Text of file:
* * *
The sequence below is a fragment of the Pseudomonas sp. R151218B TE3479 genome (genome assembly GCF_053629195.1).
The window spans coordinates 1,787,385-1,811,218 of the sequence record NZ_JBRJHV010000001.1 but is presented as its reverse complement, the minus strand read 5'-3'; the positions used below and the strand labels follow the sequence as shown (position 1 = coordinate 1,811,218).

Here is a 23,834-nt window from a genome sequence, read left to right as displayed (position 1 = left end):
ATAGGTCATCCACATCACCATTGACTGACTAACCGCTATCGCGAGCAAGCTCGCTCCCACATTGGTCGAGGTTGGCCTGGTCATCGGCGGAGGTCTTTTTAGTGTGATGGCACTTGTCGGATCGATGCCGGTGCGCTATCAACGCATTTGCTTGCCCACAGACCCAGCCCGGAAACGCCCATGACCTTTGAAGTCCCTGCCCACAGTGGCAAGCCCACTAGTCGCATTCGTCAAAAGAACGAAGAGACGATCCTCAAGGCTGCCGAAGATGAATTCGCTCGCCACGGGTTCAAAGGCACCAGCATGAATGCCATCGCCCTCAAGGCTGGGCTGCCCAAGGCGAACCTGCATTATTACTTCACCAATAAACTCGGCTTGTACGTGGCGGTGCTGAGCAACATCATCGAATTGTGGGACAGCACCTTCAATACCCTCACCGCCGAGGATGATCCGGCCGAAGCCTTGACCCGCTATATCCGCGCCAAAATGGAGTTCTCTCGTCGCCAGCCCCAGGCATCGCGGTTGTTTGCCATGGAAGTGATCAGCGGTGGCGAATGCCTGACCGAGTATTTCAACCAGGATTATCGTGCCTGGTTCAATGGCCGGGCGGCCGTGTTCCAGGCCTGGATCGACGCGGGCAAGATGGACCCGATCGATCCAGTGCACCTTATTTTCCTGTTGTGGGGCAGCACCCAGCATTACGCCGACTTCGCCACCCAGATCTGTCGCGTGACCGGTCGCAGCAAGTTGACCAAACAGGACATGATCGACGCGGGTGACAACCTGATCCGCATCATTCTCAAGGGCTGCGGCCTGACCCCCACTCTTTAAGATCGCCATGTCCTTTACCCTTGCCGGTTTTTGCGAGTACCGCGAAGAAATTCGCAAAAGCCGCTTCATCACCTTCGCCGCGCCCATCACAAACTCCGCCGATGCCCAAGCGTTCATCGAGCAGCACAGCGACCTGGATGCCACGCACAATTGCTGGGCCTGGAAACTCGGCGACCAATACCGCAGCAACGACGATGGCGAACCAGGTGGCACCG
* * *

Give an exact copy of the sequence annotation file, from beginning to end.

The sequence below is a fragment of the Pseudomonas sp. R151218B TE3479 genome (genome assembly GCF_053629195.1).
The window spans coordinates 1,787,385-1,811,218 of the sequence record NZ_JBRJHV010000001.1 but is presented as its reverse complement, the minus strand read 5'-3'; the positions used below and the strand labels follow the sequence as shown (position 1 = coordinate 1,811,218).

Here is a 23,834-nt window from a genome sequence, read left to right as displayed (position 1 = left end):
ATAGGTCATCCACATCACCATTGACTGACTAACCGCTATCGCGAGCAAGCTCGCTCCCACATTGGTCGAGGTTGGCCTGGTCATCGGCGGAGGTCTTTTTAGTGTGATGGCACTTGTCGGATCGATGCCGGTGCGCTATCAACGCATTTGCTTGCCCACAGACCCAGCCCGGAAACGCCCATGACCTTTGAAGTCCCTGCCCACAGTGGCAAGCCCACTAGTCGCATTCGTCAAAAGAACGAAGAGACGATCCTCAAGGCTGCCGAAGATGAATTCGCTCGCCACGGGTTCAAAGGCACCAGCATGAATGCCATCGCCCTCAAGGCTGGGCTGCCCAAGGCGAACCTGCATTATTACTTCACCAATAAACTCGGCTTGTACGTGGCGGTGCTGAGCAACATCATCGAATTGTGGGACAGCACCTTCAATACCCTCACCGCCGAGGATGATCCGGCCGAAGCCTTGACCCGCTATATCCGCGCCAAAATGGAGTTCTCTCGTCGCCAGCCCCAGGCATCGCGGTTGTTTGCCATGGAAGTGATCAGCGGTGGCGAATGCCTGACCGAGTATTTCAACCAGGATTATCGTGCCTGGTTCAATGGCCGGGCGGCCGTGTTCCAGGCCTGGATCGACGCGGGCAAGATGGACCCGATCGATCCAGTGCACCTTATTTTCCTGTTGTGGGGCAGCACCCAGCATTACGCCGACTTCGCCACCCAGATCTGTCGCGTGACCGGTCGCAGCAAGTTGACCAAACAGGACATGATCGACGCGGGTGACAACCTGATCCGCATCATTCTCAAGGGCTGCGGCCTGACCCCCACTCTTTAAGATCGCCATGTCCTTTACCCTTGCCGGTTTTTGCGAGTACCGCGAAGAAATTCGCAAAAGCCGCTTCATCACCTTCGCCGCGCCCATCACAAACTCCGCCGATGCCCAAGCGTTCATCGAGCAGCACAGCGACCTGGATGCCACGCACAATTGCTGGGCCTGGAAACTCGGCGACCAATACCGCAGCAACGACGATGGCGAACCAGGTGGCACCG